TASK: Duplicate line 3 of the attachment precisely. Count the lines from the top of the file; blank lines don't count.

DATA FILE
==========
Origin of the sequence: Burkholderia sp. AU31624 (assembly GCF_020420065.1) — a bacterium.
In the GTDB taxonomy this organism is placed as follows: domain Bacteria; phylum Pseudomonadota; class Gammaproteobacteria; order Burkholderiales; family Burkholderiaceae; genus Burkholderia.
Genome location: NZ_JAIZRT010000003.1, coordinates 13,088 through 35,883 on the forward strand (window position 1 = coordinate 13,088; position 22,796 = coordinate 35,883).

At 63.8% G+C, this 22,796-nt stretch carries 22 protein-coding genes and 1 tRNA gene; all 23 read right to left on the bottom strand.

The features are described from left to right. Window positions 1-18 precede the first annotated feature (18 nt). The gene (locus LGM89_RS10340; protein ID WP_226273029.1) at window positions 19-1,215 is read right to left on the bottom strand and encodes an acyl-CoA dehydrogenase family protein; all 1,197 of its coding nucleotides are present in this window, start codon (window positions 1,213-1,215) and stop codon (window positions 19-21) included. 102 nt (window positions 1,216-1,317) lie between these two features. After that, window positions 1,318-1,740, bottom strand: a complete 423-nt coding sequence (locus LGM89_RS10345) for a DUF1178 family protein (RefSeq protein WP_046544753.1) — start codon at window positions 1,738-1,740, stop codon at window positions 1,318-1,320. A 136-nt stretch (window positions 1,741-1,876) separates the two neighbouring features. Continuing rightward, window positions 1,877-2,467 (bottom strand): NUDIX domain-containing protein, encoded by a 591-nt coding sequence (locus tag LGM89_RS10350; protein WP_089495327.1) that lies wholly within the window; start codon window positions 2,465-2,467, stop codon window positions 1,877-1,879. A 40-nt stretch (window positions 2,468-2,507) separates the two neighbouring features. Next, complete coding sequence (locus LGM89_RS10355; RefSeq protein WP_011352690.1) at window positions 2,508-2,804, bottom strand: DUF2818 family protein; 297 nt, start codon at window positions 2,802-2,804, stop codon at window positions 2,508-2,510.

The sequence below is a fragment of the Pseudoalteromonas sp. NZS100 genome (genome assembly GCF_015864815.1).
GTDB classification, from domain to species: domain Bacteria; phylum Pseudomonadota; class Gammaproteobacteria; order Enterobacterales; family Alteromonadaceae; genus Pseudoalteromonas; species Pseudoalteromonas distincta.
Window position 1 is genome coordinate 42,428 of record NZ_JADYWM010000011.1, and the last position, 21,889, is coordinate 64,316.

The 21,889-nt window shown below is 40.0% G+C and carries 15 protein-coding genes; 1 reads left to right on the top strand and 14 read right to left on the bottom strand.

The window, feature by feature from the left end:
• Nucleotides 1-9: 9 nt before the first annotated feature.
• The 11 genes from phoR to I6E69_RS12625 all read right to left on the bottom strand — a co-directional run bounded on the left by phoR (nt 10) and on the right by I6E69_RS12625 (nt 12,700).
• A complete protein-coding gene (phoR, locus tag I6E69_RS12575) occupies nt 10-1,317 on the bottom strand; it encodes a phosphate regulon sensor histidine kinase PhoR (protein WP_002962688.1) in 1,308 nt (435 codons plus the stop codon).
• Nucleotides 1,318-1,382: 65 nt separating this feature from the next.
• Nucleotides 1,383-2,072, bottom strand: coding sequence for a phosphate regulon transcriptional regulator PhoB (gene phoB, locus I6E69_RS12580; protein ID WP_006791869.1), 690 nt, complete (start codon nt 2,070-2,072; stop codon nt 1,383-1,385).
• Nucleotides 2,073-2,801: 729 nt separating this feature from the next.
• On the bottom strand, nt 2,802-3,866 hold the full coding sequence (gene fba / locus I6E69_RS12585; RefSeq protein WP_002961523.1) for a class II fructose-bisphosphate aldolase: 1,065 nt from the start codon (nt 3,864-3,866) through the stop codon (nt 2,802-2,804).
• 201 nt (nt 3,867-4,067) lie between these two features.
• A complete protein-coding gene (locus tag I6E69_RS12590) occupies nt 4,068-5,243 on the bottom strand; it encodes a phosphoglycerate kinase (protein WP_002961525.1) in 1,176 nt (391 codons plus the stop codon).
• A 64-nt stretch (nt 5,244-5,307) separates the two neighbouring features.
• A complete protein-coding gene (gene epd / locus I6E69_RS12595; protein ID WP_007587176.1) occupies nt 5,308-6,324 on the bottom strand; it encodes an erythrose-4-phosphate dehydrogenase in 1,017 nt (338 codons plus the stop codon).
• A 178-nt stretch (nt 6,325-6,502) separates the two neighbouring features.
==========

Genome location: NZ_JAIZRT010000003.1, coordinates 13,088 through 35,883 on the forward strand (window position 1 = coordinate 13,088; position 22,796 = coordinate 35,883).